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Ray v. United States.

June 25, 1941


Appeal from the District Court of the United States for the Southern District of Indiana, Terre Haute Division; Robert C. Baltzell, Judge.

Author: Sparks

Before SPARKS and KERNER, Circuit Judge, and LINDLEY, District Judge.

SPARKS, Circuit Judge.

The Government appeals from a judgment for refund of premiums paid by the insured on a war risk insurance policy rescinded by it on the ground of fraud in the application for reinstatement. The suit was brought by the beneficiary of the policy and the administratrix of the estate of the deceased insured. The bill of complaint was in the alternative, to recover the face amount of the policy, or to recover the amount of premiums paid in by the insured after reinstatement of the policy. Both plaintiffs joined in both paragraphs of the complaint. Judgment was rendered January 18, 1941, in favor of the Government on the first paragraph, denying recovery of the face amount of the policy, and in favor of the plaintiffs on the second paragraph, for refund of the premiums paid after reinstatement. On January 25, the judgment was amended, on motion of plaintiffs, to include a provision for payment to their counsel of ten per cent of the amount thereof, for services rendered by him in the litigation. On March 2, the judgment was further amended, apparently on the court's own motion, to provide that the beneficiary of the policy take nothing, and that the administratrix recover the full amount of the premiums involved. From this judgment the Government appealed on June 1, 1941.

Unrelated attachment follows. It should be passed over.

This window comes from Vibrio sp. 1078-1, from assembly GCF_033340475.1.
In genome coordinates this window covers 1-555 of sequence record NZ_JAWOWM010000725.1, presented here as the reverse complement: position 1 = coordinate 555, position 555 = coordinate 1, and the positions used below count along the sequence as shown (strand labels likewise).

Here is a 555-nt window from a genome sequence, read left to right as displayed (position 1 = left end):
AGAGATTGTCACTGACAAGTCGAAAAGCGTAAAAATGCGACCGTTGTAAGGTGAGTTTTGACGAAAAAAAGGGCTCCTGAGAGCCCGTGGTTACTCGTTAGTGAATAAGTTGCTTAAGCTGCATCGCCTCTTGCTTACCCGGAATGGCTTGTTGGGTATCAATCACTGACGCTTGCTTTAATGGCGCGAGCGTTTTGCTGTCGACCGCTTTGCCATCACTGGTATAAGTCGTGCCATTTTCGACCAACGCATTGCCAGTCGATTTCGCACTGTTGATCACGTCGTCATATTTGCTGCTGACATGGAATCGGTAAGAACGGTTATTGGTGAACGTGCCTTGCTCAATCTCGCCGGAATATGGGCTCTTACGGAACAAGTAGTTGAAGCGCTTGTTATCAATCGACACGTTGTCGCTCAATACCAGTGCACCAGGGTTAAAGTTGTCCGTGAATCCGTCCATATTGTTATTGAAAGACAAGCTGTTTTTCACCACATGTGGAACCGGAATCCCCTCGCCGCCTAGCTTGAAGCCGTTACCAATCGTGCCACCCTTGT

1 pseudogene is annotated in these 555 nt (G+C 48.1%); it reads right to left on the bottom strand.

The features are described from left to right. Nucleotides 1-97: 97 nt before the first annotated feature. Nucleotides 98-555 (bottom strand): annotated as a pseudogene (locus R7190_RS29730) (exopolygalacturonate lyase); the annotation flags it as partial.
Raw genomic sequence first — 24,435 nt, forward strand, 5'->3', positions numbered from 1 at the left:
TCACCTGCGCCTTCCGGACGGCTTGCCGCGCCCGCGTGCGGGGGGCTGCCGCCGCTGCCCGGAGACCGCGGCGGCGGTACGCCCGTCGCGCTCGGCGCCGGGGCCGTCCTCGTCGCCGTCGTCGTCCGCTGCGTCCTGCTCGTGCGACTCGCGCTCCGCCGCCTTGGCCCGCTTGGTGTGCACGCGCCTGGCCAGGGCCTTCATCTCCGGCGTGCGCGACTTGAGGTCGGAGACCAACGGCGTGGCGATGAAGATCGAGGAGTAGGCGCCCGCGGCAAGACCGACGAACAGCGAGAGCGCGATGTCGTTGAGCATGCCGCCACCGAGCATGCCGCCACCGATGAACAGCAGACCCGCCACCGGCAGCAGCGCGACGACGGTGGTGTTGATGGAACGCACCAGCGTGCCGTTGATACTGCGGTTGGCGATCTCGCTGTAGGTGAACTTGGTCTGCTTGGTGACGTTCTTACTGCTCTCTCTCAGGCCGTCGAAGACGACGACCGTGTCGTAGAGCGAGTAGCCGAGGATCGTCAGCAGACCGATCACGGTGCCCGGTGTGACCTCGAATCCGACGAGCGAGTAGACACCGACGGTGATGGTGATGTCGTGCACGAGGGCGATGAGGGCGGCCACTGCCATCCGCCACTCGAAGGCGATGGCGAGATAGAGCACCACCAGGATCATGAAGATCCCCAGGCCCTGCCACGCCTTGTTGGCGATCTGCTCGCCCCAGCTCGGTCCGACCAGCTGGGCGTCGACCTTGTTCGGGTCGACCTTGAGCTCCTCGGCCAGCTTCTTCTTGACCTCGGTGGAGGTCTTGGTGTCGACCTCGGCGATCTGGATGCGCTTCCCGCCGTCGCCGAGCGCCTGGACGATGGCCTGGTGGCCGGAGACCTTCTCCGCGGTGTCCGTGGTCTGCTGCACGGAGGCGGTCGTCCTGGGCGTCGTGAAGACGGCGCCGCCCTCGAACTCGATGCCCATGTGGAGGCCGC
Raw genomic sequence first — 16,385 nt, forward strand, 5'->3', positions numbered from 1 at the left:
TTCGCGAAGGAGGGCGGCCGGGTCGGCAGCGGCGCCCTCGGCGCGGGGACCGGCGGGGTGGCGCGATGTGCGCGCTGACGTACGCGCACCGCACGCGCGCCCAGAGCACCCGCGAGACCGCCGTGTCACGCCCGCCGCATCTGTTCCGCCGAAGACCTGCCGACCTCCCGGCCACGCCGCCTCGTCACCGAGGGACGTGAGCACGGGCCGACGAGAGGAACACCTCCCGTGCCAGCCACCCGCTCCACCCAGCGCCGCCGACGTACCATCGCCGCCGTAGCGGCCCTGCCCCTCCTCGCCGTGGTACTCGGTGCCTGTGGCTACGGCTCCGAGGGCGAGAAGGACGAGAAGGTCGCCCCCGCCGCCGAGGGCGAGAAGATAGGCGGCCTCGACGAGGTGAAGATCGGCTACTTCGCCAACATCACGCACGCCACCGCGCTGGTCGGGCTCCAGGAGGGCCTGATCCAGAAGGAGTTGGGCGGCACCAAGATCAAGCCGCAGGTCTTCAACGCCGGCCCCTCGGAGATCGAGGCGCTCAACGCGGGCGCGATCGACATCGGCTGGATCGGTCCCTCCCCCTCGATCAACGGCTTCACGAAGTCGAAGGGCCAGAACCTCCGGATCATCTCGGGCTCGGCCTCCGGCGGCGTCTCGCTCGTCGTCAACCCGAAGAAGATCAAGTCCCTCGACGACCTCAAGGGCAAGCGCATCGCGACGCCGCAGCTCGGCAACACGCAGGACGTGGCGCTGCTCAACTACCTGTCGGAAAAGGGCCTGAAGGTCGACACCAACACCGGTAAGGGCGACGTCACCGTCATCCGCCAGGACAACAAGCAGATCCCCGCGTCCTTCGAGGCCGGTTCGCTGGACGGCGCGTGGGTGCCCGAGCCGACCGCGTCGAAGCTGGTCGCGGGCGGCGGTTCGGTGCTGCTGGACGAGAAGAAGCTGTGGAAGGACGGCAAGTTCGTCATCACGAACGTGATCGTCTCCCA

We are first confronted by appellee's motion to dismiss the appeal on the ground that it was not timely taken. She contends that the amendment must have been made under either Rule 52(b) or Rule 60(a) of the Rules of Civil Procedure, 28 U.S.C.A. following section 723c,*fn1 and that unless such amendment fundamentally changes the character of the judgment, it does not extend the time for appeal. Here, she contends, the amendment was merely to correct an error arising from an oversight, and did not fundamentally alter the character of the judgment which remained the same, so far as appellant was concerned - it did not change the amount found by the court to be due from it, but merely provided that that amount should be paid to one person instead of to two.